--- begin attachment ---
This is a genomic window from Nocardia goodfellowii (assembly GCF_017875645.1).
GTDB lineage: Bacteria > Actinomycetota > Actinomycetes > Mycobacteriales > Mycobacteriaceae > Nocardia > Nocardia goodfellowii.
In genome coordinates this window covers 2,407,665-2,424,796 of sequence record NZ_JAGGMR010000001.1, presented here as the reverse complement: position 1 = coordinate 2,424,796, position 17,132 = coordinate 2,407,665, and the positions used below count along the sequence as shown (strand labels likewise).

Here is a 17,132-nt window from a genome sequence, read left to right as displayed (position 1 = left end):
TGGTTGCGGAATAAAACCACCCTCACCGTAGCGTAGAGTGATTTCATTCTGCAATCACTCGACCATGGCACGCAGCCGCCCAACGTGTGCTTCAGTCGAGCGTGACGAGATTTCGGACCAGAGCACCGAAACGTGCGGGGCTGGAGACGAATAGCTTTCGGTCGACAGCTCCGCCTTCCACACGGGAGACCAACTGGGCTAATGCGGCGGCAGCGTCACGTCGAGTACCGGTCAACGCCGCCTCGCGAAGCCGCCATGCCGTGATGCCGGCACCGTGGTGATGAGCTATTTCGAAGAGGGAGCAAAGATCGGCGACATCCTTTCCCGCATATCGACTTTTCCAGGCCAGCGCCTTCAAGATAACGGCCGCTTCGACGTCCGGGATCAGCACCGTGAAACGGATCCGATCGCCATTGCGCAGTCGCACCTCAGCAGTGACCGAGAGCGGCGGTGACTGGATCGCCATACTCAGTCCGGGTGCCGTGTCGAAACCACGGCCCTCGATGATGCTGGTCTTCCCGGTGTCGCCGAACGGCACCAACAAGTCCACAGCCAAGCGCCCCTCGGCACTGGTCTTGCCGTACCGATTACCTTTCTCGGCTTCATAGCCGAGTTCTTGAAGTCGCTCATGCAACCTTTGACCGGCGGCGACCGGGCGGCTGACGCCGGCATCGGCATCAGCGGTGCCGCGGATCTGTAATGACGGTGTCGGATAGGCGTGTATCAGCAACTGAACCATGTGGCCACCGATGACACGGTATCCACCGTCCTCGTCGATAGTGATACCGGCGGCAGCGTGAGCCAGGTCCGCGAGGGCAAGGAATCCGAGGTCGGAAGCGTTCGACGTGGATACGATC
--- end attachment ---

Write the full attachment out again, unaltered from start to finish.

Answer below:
This is a genomic window from Nocardia goodfellowii (assembly GCF_017875645.1).
GTDB lineage: Bacteria > Actinomycetota > Actinomycetes > Mycobacteriales > Mycobacteriaceae > Nocardia > Nocardia goodfellowii.
In genome coordinates this window covers 2,407,665-2,424,796 of sequence record NZ_JAGGMR010000001.1, presented here as the reverse complement: position 1 = coordinate 2,424,796, position 17,132 = coordinate 2,407,665, and the positions used below count along the sequence as shown (strand labels likewise).

Here is a 17,132-nt window from a genome sequence, read left to right as displayed (position 1 = left end):
TGGTTGCGGAATAAAACCACCCTCACCGTAGCGTAGAGTGATTTCATTCTGCAATCACTCGACCATGGCACGCAGCCGCCCAACGTGTGCTTCAGTCGAGCGTGACGAGATTTCGGACCAGAGCACCGAAACGTGCGGGGCTGGAGACGAATAGCTTTCGGTCGACAGCTCCGCCTTCCACACGGGAGACCAACTGGGCTAATGCGGCGGCAGCGTCACGTCGAGTACCGGTCAACGCCGCCTCGCGAAGCCGCCATGCCGTGATGCCGGCACCGTGGTGATGAGCTATTTCGAAGAGGGAGCAAAGATCGGCGACATCCTTTCCCGCATATCGACTTTTCCAGGCCAGCGCCTTCAAGATAACGGCCGCTTCGACGTCCGGGATCAGCACCGTGAAACGGATCCGATCGCCATTGCGCAGTCGCACCTCAGCAGTGACCGAGAGCGGCGGTGACTGGATCGCCATACTCAGTCCGGGTGCCGTGTCGAAACCACGGCCCTCGATGATGCTGGTCTTCCCGGTGTCGCCGAACGGCACCAACAAGTCCACAGCCAAGCGCCCCTCGGCACTGGTCTTGCCGTACCGATTACCTTTCTCGGCTTCATAGCCGAGTTCTTGAAGTCGCTCATGCAACCTTTGACCGGCGGCGACCGGGCGGCTGACGCCGGCATCGGCATCAGCGGTGCCGCGGATCTGTAATGACGGTGTCGGATAGGCGTGTATCAGCAACTGAACCATGTGGCCACCGATGACACGGTATCCACCGTCCTCGTCGATAGTGATACCGGCGGCAGCGTGAGCCAGGTCCGCGAGGGCAAGGAATCCGAGGTCGGAAGCGTTCGACGTGGATACGATC